Airline industry: Emirates capitalises on Dubai hub, Africa remains strategic

By Nelly Fualdes
Posted on Wednesday, 29 June 2022 15:12

Aeroplanes from EL AL, Singapore Airlines, Croatia Airlines and Emirates lined up at Charles de Gaulle airport in Paris. ©Laurent GRANDGUILLOT/REA.

Growing demand on the continent and the decline of South African Airways are opening new opportunities for the Gulf carrier, which has restored its entire pre-Covid-19 African network.

With a strong rebound in demand for 2021-2022, African routes fully reopened since February, and an ambition to accelerate operations on the continent, Badr Abbas, Emirates senior vice-president in charge of Africa’s commercial operations, is both positive and on the offensive.

“Africa accounted for 8% of our 2021-2022 revenues [$18.1bn, according to results published in early May], despite the extension of restrictions in key markets such as South Africa, and we expect this [revenue] to increase this year, with the lifting of these restrictions,” he told us at the end of May.

Connecting ‘Africa to the rest of the world’

While Emirates, like its direct competitor Qatar Airways, has built its presence on the continent thanks to its Dubai hub’s ideal position between Africa and Asia, restrictions and quotas persist for flights to Asia, particularly China. However, the airline has played its card as a connector to other destinations: Europe, as well as the US. Although he hopes to see regular flights to Shanghai and Hong Kong resume soon, Badr Abbas notes that London, New York and Paris have performed well.

Without forgetting Dubai. “Dubai opened up while many countries were still closed. As a result, demand to the destination has increased considerably, and demand from Africa has been particularly strong,” says the company executive. Bookings are already strong for the September-January period, he says, allowing the Gulf carrier to pursue its ambition to “continue to be the leading provider of connectivity between Africa and the rest of the world”.

Post-pandemic opportunities

Even though Emirates still suffered a loss of $1.1bn on its latest balance sheet (compared to $5.5bn the previous year), its top executive sees the post-pandemic environment as “a huge opportunity for growth”. Its revenues in the zone increased by 52.6% in one year, from 3.1bn dirhams ($843m) on 31 March 2021 to 4.7bn dirhams on 31 March 2022.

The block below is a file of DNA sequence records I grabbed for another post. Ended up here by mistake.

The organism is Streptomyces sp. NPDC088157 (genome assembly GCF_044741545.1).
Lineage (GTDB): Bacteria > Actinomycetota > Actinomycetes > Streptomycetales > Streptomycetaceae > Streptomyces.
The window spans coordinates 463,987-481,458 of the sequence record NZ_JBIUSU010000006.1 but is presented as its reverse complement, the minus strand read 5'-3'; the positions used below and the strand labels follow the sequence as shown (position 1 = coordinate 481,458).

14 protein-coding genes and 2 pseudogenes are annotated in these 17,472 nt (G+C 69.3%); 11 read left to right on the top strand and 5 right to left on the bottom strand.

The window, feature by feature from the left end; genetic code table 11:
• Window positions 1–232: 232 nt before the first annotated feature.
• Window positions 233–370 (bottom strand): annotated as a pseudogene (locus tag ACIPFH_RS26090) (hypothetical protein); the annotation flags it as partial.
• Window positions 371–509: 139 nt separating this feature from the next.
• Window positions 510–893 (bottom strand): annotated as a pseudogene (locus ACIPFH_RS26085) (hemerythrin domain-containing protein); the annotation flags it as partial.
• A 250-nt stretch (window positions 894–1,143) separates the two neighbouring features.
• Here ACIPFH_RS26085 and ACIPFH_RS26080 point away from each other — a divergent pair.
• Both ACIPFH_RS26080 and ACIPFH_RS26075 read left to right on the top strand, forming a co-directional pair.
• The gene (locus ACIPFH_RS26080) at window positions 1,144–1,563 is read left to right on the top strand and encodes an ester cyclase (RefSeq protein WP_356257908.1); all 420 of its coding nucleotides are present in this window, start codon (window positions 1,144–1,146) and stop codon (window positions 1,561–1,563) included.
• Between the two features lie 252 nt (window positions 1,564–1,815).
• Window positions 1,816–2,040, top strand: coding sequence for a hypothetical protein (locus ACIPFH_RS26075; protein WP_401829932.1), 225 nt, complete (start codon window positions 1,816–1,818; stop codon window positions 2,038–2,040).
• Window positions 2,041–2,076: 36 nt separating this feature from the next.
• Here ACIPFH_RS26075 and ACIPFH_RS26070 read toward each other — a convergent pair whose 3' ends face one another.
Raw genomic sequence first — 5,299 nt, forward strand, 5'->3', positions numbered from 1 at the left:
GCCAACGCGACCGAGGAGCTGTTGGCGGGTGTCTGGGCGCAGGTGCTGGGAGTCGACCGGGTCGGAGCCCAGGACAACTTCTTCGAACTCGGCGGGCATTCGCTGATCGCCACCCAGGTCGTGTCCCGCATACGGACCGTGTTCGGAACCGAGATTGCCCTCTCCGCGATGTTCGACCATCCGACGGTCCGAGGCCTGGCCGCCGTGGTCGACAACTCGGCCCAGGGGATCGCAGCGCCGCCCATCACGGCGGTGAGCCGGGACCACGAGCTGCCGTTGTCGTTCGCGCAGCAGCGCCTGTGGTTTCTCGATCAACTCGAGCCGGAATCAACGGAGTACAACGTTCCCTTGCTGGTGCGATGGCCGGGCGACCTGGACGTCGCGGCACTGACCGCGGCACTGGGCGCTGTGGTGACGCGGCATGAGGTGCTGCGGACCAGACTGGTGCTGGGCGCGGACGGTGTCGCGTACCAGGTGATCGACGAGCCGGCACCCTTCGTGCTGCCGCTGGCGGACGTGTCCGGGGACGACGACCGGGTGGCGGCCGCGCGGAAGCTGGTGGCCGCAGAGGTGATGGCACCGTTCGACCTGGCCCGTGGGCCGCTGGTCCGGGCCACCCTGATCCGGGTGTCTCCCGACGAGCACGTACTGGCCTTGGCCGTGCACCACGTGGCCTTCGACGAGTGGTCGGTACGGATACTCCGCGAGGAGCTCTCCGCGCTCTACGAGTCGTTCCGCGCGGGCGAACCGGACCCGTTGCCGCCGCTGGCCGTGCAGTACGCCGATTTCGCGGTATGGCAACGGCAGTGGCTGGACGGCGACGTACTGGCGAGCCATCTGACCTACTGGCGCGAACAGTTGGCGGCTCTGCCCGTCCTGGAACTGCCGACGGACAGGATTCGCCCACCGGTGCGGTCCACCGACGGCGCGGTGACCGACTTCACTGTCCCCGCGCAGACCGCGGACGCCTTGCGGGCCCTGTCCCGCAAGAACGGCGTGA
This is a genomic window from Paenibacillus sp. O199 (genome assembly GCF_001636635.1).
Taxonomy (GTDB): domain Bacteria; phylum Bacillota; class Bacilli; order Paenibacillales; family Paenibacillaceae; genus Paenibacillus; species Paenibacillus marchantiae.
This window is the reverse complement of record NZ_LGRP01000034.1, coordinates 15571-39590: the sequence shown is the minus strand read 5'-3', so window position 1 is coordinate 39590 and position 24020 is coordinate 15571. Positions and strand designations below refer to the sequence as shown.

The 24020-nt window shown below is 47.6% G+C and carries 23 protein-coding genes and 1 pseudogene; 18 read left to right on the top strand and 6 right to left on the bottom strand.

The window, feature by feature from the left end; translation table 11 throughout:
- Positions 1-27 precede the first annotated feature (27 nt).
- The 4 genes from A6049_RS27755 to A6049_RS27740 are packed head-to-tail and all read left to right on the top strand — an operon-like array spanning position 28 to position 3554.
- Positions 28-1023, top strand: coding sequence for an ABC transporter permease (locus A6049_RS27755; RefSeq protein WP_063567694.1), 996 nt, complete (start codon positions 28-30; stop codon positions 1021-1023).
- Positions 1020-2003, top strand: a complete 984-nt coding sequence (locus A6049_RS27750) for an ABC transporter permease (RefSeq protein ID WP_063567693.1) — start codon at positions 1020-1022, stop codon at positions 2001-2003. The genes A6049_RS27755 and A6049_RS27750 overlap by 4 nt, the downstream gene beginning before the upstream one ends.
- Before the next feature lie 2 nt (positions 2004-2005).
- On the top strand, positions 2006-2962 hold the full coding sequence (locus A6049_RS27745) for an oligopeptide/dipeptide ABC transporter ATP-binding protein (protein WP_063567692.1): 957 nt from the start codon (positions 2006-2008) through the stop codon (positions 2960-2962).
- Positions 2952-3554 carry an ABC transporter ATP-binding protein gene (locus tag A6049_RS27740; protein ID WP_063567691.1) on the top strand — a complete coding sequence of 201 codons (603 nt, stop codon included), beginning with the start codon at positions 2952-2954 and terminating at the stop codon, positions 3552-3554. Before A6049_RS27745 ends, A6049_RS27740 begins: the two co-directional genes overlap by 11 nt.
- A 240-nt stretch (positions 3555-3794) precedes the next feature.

An Emirates plane grounded during the Covid-19 pandemic at Paris-Charles-de-Gaulle international airport. ©Laurent GRANDGUILLOT/REA

“Like Doha and Addis Ababa, Dubai is a hub to be reckoned with when it comes to connecting Africa to the rest of the world,” says Alexandra Guillot, a French consultant specialising in the African aviation industry. This is more so because with the near-total cessation of South African Airways’ international operations and the bankruptcies resulting from the Covid-19 crisis (Air Namibia, Comair-Kulala), “the continent is cruelly lacking in flights and connectivity. However, in order for Emirates to realise its desire to develop on the continent, it must still develop enough routes to establish itself as a credible alternative to the Ethiopian flag carrier for Africans wishing to travel in Africa”, says the Cape Town-based expert.

Code-sharing over investment

The continent, “very poorly served by air services”, represents a “strategic focus” for the future of Emirates’ network, says Badr Abbas. To the question of Emirates’ oversized fleet (for the moment exclusively composed of A380s and Boeing 777s) compared to the needs on African routes, he replies that this growth will also pass through the networks of its partners, with whom it has increased code-sharing agreements.

Although Emirates has already tried to invest directly in African companies – with Senegal Airlines from 2009 to 2016 or with the Angolan TAAG from 2014 to 2017 – it was a failure each time, and the company does not plan to renew the experience in the short term. Emirates also favours code-sharing, “which does not require working together or sharing staff”, says Guillot, who cites “cultural differences that are too strong” between continental and Gulf airlines.

We see potential in all the cities we serve today

On 10 May, Emirates officially signed an agreement with Royal Air Maroc. In early June, another agreement of the same type, with South Africa’s Airlink, came into force. Air Mauritius, FlySafair, Ghanaian Africa World Airlines (AWA), South African Airways (SAA) and its compatriot CemAir are also privileged partners of the UAE airline.

‘No question’ of giving up any of its 28 African destinations

The company has nevertheless ordered some 30 Boeing 787s and 50 Airbus A350s, which “will be a good complement to our existing fleet by giving us more flexibility, and will allow us to serve more African destinations”. The A350s will not start to be delivered until 2024. As for the B787s, there have been successive delays with their delivery, so Emirates will no longer be announcing a firm date, but it will not be before 2024 either. Not to mention that with around 300 seats, the aircraft on order are still oversized compared to the majority of the continent’s needs.

However, unlike other airlines that have taken advantage of the pandemic to scrutinise the profitability of their routes to rationalise their network and ruthlessly eliminate any route that is not profitable, there is no question of Emirates giving up a single one of its 28 African destinations in 21 countries. “We see potential in all the cities we serve today,” Abbas says.

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